Kind of tool
Predictor — module for predicting click-through rate
Where we use it
What tasks it solves
Analyzes behavior of potential buyers Predicts number of clicks on banners from different sites Provides the advertiser with suitable ad platforms Saves on costs, as well as increasing the effectiveness of an advertising campaign
Kind of businesses it’s suitable for
Advertising networks and platforms for purchase of ad traffic Advertisers Advertising platforms Recommendation services
This platform helps companies find ad platforms
Our customer is a popular advertising platform. It helps companies find platforms on which to advertise.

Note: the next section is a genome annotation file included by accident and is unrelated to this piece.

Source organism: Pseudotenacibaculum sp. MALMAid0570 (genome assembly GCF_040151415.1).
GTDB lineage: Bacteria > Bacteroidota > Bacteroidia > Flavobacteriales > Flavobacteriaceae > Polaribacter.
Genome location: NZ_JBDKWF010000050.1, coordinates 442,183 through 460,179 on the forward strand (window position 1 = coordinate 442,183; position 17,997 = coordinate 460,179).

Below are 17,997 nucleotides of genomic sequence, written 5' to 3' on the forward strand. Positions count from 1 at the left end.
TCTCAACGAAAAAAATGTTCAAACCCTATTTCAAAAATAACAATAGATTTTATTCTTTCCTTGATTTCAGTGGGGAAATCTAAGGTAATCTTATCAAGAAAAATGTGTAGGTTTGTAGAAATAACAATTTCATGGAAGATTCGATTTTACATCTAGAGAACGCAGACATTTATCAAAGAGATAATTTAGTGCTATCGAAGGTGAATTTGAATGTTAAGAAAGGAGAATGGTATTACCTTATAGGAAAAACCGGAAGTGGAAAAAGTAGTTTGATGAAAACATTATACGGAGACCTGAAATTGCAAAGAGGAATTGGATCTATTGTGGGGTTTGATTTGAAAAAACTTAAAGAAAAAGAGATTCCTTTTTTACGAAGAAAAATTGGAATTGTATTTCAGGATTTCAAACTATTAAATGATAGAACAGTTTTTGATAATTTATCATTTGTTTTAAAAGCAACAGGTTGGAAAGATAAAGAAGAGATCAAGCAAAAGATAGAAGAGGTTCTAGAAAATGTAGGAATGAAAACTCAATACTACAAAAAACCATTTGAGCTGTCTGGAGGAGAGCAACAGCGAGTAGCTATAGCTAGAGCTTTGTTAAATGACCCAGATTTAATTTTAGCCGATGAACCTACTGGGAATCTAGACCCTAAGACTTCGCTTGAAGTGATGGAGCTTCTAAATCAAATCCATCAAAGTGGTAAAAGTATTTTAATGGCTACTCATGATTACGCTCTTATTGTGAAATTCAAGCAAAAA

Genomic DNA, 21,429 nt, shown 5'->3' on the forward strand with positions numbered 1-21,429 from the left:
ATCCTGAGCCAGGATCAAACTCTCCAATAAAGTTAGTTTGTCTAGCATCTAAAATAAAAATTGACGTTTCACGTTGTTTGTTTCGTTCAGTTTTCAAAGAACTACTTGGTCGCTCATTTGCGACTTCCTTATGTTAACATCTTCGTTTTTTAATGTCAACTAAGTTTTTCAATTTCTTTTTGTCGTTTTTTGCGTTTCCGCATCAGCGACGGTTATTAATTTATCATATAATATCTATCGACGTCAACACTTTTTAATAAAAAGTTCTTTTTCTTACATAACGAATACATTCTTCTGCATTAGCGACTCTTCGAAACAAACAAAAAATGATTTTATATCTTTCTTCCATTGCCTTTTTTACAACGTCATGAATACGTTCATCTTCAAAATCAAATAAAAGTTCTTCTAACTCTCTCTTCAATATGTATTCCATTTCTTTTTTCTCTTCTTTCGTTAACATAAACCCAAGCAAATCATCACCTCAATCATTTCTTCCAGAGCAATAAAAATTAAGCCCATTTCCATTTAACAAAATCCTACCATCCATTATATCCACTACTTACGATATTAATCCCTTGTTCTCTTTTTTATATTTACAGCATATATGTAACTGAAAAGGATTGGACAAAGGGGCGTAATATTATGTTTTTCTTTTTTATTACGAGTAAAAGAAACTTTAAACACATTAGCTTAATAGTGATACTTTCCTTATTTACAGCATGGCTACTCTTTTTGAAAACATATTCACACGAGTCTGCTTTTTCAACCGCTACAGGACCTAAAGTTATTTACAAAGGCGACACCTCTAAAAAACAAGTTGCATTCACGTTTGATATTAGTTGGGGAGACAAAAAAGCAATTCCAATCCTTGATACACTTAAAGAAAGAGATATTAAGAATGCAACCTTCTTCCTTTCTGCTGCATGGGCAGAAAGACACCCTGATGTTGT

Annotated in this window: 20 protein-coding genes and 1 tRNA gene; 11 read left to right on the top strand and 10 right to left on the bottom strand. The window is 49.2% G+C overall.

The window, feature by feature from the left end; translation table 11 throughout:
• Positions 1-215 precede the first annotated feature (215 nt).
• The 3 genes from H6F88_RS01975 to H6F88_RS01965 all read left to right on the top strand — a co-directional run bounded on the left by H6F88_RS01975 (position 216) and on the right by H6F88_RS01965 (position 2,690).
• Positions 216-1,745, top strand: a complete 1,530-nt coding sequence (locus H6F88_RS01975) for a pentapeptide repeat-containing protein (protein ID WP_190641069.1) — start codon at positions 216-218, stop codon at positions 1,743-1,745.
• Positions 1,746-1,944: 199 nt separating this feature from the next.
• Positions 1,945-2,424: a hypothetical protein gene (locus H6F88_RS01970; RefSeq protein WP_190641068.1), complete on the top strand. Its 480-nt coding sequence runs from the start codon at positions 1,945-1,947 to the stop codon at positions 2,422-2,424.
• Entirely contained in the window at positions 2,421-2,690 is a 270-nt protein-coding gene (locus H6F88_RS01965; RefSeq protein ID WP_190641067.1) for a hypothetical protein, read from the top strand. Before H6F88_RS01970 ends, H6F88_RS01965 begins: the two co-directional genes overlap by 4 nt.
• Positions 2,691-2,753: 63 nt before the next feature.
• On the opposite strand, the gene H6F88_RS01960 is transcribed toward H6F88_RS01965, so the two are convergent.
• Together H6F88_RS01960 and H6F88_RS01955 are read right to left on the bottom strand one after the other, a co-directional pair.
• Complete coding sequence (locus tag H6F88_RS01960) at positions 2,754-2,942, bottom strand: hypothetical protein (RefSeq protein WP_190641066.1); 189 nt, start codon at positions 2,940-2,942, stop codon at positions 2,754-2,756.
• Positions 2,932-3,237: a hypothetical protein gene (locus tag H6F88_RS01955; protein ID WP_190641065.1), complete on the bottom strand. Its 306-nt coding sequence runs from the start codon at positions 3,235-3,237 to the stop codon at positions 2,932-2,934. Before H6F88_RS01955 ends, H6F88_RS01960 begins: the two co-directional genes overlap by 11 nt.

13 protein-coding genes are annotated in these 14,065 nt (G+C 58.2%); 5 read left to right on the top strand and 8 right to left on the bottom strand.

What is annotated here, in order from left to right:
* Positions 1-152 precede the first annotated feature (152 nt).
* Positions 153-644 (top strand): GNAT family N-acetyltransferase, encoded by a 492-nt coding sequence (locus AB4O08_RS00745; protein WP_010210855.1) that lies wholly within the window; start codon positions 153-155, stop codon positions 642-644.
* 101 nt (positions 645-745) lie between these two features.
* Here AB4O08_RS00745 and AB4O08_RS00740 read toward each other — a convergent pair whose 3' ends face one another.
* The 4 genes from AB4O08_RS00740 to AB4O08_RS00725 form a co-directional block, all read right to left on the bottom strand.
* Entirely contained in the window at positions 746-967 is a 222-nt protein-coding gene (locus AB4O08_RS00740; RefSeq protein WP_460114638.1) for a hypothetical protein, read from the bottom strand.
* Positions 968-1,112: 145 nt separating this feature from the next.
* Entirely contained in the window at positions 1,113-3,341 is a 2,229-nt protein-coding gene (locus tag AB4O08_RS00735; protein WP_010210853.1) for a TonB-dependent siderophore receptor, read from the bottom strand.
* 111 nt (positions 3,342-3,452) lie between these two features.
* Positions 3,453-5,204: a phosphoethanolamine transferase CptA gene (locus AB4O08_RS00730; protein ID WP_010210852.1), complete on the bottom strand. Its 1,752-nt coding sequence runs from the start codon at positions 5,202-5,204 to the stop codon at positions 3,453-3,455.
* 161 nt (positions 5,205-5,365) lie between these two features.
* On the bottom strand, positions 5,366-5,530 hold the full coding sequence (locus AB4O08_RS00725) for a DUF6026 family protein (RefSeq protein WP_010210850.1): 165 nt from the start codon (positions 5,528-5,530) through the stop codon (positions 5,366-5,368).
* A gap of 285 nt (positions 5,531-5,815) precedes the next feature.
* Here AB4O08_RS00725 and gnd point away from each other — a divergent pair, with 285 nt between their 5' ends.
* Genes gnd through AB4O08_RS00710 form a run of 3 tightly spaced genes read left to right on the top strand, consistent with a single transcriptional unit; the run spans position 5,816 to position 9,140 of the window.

For example, one partner on the platform is a bank. It has customers who use the app every day. With it, companies can offer the bank’s clients services and goods with a discount.
The platform not only connects the advertiser and the site with each other, it also offers various services to them: holding auctions, consulting, and algorithms to improve the effectiveness of advertising campaigns.
Problem: companies lose money on unsuccessful advertising campaigns
Companies have a problem: they often don’t know which ad space to choose. They make a choice based on a brand being well-known, or at random. As a result, an ad can have almost no views or clicks, the company loses money, and the platform loses customers.
The platform decided to introduce a new service: predicting the click-through rate of ads. To do this, we needed a module that could analyze user behavior, and predict the likelihood of a click.